Effectiveness was evaluated for a fruit and vegetable program developed to encourage Canadian elementary school children to eat the recommended number of daily servings. Also examined was whether the program modified children's personal factors, perceived social environment, and perceived physical environment.
A prospective, quasi-experimental trial was conducted to compare the eight schools receiving the intervention curriculum (Freggie Friday schools [FFS]) with six control schools (CS). A food frequency questionnaire was used to measure differences in fruit and vegetable consumption. Personal factors, perceived social environment, and perceived physical environment supporting fruit and vegetable consumption were assessed with an adapted version of the validated Pro Children study questionnaire.
Of the 942 children who completed the baseline assessment, 807 also completed the follow-up questionnaire (FFS, 450; CS, 357). A mixed-effects regression model indicated no significant intervention effects on fruit or vegetable consumption, snack food consumption, or knowledge or attitudes related to fruit and vegetable consumption.
The results suggest that an intervention based on a single visit from an external group, followed by teacher-led programming, may be an ineffective method of eliciting dietary behaviour change in this population. Future programs may need to implement multicomponent intervention designs.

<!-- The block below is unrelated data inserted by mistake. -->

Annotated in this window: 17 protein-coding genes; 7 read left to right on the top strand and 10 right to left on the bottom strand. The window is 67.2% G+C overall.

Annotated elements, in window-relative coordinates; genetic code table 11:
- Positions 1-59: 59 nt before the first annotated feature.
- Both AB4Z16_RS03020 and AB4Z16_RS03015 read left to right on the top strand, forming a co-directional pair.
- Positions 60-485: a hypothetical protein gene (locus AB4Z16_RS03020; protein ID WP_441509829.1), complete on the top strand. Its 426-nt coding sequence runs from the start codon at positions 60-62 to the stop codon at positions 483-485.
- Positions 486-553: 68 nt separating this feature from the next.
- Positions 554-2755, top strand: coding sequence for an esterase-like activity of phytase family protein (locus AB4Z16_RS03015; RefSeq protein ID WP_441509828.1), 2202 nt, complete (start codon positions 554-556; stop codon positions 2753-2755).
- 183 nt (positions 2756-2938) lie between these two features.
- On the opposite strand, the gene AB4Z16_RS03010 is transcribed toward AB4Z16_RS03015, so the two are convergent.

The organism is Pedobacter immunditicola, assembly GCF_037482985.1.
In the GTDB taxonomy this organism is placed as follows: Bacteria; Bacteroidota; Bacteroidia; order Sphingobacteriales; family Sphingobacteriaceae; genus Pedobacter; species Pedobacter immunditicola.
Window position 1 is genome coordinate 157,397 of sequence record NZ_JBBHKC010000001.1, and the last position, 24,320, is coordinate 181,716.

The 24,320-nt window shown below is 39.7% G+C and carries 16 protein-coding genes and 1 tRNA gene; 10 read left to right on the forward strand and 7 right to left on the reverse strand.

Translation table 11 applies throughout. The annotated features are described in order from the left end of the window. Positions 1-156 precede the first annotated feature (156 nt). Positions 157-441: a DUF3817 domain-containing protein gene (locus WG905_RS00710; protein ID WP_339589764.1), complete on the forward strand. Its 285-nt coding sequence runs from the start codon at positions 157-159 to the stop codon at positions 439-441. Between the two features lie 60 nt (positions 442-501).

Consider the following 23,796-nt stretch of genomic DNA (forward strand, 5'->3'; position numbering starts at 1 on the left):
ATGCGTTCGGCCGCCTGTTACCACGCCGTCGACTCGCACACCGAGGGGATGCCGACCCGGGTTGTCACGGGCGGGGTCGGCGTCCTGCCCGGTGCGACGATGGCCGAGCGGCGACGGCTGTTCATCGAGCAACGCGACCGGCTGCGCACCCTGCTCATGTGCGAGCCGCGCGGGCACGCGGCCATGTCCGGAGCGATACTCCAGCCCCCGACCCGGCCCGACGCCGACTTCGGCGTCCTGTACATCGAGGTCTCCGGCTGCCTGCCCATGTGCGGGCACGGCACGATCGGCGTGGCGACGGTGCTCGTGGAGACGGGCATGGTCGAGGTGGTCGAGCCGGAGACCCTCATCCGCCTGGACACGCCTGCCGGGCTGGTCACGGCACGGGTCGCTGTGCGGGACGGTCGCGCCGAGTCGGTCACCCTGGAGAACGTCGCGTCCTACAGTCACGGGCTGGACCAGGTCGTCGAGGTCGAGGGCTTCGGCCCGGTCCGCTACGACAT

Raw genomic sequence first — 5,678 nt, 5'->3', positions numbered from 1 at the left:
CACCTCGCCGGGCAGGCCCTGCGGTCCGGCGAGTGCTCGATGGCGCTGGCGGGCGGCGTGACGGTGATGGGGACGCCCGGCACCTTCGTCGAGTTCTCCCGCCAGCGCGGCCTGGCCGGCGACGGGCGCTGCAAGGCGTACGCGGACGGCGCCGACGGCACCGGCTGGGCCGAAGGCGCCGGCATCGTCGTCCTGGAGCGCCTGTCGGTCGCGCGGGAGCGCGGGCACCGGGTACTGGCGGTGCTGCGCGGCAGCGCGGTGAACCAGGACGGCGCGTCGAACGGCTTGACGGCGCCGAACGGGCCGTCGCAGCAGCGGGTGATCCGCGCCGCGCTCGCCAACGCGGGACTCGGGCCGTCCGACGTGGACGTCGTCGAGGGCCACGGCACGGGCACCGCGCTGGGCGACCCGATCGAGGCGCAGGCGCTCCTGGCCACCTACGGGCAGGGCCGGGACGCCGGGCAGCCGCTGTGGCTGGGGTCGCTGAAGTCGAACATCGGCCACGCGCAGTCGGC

Little is known about the mediating effects of the determinants of fruit and vegetable (FV) intake in school-based interventions that promote FV intake, and few studies have examined the impact of the degree of implementation on the effects of an intervention. The present study examined whether the degree of implementation of an intervention had an effect on children's fruit or vegetable intake and determined possible mediators of this effect. The study is part of the European PRO GREENS intervention study which aimed to develop effective strategies to promote consumption of fruit and vegetables in schoolchildren across Europe. Data from 727 Finnish children aged 11 years were used. The baseline study was conducted in spring 2009 and the follow-up study 12 months later. The intervention was conducted during the school year 2009-2010. The effects were examined using multilevel mediation analyses. A high degree of implementation of the intervention had an effect on children's fruit intake. Knowledge of recommendations for FV intake and liking mediated the association between a high degree of implementation of the intervention and an increase in the frequency of fruit intake. Knowledge of recommendations for FV intake and bringing fruits to school as a snack mediated the association between a low degree of implementation of the intervention and an increase in the frequency of fruit intake. Overall, the model accounted for 34 % of the variance in the change in fruit intake frequency. Knowledge of recommendations acted as a mediator between the degree of implementation of the intervention and the change in vegetable intake frequency. In conclusion, the degree of implementation had an effect on fruit intake, and thus in future intervention studies the actual degree of implementation of interventions should be assessed when considering the effects of interventions.